By Kay Laughlin – Westlake-Bay Village Observer, Westlake, Ohio

Our nation’s Civil War began in April 1861 with the firing of canons on Ft. Sumter. This year, 2011, is the 150th anniversary and commemoration of the Civil War. Activities are planned to remember the men who fought and made sacrifices.

Nine men from North Dover Township who answered the call of their country are buried in Lakeside Cemetery in Bay Village. They are: James Conklin, Washington Elmer, Alonson Grant, Luman Griswold, John Schultz, Chauncey Stevens, Alfred Wolf, Michael Wolf and an unknown union soldier.

This is the story of Luman Laomi Griswold who was born to Luman and Margaret Marilla Smith Griswold in Orange Township, Cuyahoga County, in 1835. At the time of Margaret’s marriage to Luman (the elder) she was living with Caleb Eddy in Dover Township.

When Luman Laomi was a small boy, the family moved to Avon Township to farm. Luman had blue eyes, light hair, was slight of build and 5’6’’ tall. As a young man, Luman began courting Melinda E. Smith, his neighbor. Luman was 15 in 1850, when his mother, now a widow, married Caleb Eddy and moved Luman and his sisters to Dover Township.

Luman enlisted as a three-year soldier at Camp Chase in Cleveland, on the August 17, 1861, with the newly-formed 8th Ohio Volunteer Infantry. Private Griswold served in Company I which was made up of men from Lorain County. While at home in June 1863, he married Melinda Smith.

Flag of the 8th Ohio Volunteer Infantry

This regiment organized for three months service on May 2, 1861, and for three years service on June 26, 1861. It served in West Virginia until March 1862 when it moved to the Shenandoah Valley and engaged in battles at Cedar Creek and Winchester, Va.

In July it was ordered into the Peninsula, where it took part in operations along the Chickahominy River. It is believed that it was during this march to the Peninsula that Luman contracted the “bloody diarrhea disease.” He was sent to a convalescent hospital in Alexandria, Va., to recuperate and then returned to his unit.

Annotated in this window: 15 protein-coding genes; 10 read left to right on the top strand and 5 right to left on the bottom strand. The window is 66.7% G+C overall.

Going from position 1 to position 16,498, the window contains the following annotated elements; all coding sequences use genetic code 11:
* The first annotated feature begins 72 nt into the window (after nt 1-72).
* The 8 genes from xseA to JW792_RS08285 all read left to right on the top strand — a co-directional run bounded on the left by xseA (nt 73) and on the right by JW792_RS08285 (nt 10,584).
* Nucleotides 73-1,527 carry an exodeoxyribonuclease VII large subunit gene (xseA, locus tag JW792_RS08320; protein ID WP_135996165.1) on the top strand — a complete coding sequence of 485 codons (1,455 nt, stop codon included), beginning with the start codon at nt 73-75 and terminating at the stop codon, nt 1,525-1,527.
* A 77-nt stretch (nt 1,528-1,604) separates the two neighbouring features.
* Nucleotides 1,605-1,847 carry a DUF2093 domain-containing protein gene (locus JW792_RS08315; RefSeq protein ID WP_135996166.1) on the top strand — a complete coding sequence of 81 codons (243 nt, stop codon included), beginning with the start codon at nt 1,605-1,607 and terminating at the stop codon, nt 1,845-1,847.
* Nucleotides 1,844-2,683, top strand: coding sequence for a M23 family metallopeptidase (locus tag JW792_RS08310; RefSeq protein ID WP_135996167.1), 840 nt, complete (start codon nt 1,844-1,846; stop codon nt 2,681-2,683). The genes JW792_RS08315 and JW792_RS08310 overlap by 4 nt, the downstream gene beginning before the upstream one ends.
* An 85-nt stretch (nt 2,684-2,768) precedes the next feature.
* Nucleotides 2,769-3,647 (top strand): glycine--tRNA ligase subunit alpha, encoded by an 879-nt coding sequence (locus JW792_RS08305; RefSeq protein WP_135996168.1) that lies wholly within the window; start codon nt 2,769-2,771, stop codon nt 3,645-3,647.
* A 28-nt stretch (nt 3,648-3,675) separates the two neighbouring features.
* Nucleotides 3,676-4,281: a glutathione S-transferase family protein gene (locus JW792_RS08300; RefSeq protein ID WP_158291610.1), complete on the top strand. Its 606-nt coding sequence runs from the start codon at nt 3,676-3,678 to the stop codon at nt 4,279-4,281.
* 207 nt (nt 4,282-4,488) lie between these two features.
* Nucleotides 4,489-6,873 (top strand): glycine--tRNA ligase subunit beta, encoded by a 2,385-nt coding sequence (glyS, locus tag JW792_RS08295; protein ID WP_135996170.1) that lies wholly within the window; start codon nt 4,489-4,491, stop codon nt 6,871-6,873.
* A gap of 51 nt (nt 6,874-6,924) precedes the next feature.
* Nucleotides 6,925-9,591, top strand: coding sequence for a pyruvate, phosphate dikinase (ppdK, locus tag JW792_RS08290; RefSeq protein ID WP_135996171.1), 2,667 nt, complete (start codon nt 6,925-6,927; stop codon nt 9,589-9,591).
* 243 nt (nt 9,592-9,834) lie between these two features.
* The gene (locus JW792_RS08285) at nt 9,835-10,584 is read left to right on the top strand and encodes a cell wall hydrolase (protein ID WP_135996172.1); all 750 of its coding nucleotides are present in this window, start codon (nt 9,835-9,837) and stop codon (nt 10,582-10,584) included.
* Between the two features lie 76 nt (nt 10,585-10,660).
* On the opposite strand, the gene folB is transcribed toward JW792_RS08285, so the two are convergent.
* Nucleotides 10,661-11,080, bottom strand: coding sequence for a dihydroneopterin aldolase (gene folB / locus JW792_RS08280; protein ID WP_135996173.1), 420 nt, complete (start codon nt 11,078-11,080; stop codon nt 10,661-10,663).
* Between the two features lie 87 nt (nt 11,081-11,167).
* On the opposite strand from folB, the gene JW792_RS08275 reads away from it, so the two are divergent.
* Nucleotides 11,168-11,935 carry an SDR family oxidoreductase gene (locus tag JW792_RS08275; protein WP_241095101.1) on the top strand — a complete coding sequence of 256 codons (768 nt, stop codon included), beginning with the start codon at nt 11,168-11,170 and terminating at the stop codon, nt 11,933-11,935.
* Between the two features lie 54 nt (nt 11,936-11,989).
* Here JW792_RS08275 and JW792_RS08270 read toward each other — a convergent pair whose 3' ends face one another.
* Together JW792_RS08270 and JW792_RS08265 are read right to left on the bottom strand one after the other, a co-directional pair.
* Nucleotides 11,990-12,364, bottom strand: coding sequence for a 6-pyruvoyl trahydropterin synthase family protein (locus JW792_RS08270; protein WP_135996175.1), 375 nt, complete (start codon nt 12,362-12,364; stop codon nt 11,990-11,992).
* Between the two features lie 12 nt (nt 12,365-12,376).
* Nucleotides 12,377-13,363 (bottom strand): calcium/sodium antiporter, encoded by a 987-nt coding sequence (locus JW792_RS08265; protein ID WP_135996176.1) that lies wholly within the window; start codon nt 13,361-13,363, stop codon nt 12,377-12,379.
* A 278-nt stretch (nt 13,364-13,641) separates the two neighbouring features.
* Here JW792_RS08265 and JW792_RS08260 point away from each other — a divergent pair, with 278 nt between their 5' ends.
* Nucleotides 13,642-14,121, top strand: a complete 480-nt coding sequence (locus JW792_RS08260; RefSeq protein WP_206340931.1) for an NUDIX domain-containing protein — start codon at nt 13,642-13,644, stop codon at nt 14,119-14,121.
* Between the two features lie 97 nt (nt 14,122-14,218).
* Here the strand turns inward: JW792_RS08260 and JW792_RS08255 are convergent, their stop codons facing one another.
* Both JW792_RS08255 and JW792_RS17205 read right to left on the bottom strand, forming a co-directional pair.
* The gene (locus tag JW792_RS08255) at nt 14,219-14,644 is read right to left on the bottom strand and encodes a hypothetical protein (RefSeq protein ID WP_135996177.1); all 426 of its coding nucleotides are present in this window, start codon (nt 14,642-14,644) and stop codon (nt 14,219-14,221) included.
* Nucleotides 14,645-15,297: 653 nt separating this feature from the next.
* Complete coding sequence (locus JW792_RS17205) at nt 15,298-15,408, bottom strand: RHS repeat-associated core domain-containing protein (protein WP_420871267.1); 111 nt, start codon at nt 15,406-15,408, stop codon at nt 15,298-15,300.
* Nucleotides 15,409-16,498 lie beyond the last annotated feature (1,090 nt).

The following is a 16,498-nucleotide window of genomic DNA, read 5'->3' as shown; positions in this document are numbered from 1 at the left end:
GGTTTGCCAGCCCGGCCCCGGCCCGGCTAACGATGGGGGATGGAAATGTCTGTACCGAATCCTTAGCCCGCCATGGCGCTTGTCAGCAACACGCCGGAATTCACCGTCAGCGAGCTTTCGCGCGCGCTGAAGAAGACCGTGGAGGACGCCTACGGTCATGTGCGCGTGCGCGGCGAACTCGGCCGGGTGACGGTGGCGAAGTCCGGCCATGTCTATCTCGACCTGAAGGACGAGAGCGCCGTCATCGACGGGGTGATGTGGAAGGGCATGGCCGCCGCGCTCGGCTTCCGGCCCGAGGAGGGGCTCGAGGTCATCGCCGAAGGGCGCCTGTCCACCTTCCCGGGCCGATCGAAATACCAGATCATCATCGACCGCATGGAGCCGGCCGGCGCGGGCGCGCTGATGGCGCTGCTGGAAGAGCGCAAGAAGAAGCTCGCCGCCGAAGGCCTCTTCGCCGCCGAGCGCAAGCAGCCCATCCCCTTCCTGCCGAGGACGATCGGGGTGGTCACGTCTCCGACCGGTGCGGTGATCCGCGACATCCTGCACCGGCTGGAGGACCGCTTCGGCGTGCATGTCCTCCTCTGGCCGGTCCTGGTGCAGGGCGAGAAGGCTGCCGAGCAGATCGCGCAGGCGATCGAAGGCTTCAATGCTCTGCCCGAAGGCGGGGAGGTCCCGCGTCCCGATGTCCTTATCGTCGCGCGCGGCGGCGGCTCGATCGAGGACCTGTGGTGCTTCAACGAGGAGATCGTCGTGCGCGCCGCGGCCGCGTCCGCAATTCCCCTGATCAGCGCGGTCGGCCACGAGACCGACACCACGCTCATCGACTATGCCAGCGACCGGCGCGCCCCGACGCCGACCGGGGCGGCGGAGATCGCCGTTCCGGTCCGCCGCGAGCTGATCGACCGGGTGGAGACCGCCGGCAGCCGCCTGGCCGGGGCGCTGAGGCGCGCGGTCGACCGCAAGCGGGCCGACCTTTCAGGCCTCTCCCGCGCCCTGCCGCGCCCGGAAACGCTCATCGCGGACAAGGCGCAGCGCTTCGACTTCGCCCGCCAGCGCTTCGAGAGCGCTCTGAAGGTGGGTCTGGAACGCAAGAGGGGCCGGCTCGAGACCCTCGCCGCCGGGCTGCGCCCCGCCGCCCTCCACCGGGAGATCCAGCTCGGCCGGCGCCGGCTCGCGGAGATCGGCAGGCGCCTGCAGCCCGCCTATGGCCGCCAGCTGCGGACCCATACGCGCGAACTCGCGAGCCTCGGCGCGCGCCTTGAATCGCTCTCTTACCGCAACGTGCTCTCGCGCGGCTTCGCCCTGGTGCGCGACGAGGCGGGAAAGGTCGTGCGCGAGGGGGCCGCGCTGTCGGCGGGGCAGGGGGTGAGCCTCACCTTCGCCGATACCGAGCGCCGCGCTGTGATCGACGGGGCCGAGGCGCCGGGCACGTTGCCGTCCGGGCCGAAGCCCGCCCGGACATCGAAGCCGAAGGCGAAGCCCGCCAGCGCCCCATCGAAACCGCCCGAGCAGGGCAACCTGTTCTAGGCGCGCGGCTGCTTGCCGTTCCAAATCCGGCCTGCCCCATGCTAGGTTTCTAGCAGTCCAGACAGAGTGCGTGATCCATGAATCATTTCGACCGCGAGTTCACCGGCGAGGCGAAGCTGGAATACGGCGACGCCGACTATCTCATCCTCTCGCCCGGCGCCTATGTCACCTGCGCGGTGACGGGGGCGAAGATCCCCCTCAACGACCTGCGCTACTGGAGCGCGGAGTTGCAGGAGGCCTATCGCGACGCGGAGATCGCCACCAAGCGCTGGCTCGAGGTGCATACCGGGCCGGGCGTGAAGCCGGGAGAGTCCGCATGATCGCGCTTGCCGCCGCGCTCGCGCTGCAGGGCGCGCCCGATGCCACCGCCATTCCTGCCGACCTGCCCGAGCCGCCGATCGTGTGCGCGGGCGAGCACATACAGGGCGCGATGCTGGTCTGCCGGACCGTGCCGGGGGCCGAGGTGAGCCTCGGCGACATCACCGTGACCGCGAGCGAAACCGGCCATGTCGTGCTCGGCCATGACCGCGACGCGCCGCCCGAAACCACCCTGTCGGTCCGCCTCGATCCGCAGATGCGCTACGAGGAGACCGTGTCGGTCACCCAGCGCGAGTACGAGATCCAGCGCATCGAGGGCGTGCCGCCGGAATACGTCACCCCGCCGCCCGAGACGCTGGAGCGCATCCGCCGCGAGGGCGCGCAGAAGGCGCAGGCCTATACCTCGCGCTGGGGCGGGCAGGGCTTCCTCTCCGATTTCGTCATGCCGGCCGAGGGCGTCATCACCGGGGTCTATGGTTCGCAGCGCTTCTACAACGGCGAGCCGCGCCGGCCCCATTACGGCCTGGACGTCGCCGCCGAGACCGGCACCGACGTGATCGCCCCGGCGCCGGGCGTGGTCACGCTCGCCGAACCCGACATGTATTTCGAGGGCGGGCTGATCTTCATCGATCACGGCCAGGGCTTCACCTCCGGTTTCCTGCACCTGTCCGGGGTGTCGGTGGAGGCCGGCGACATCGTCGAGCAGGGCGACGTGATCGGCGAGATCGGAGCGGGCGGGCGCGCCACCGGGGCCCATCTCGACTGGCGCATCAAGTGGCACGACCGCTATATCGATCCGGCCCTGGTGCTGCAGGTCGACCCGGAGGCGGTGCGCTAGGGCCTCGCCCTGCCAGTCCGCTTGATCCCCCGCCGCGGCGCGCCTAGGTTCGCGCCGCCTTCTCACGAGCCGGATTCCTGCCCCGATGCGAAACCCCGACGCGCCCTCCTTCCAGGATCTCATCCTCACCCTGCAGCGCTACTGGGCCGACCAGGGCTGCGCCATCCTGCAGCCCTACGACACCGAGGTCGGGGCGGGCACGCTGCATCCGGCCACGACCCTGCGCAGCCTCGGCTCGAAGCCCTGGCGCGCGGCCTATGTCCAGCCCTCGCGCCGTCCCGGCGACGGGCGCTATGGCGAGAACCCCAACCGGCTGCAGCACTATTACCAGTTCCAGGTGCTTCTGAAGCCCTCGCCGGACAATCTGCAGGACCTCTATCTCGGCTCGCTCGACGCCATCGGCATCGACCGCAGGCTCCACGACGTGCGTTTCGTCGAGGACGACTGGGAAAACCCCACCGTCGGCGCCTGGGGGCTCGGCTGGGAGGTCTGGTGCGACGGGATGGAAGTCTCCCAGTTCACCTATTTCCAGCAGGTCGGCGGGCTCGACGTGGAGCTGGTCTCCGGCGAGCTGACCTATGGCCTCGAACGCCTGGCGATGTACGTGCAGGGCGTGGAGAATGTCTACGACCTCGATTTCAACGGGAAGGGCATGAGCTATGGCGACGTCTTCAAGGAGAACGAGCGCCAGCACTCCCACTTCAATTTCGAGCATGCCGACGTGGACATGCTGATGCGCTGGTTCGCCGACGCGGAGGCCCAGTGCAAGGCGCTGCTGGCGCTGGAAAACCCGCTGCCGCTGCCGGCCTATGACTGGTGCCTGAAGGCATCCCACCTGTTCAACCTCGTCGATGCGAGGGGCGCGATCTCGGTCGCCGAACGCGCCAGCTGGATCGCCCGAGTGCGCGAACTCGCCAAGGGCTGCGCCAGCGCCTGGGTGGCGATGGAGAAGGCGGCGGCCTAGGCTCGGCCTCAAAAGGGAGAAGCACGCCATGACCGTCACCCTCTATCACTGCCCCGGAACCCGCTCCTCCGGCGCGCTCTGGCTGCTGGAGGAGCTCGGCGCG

In August the 8th O.V.I. moved north and fought at South Mountain and Antietam. It sustained heavy losses at Fredericksburg, Chancellorsville and Gettysburg. The 8th took part in Grant’s battles through the Wilderness campaign and when its term of service expired was withdrawn from the trenches at Petersburg, and mustered out July 13, 1864. Three soldiers of the 8th O.V.I. received the Medal of Honor for heroism at Gettysburg and the Wilderness.

Luman still had time left to serve, and he was transferred to the West Virginia 4th O.V.I. until his discharge August 22, 1864. Luman came home sickly from disease and never fully recovered. He walked with a cane for more than a year before he died in Sheffield Township on May 1, 1867. Luman and Melinda had one child who died in infancy.

We invite you to visit Lakeside Cemetery and take a walk down Row Two, between David Foote and Chauncey Stevens, and visit Luman’s grave. Their grave sites are decorated with company identification markers and will be decorated with American flags during Bay’s Memorial Day services.

Sources: “Retracing Footsteps” by Catherine Burke Flament, The History of the 8th Ohio Volunteer Infantry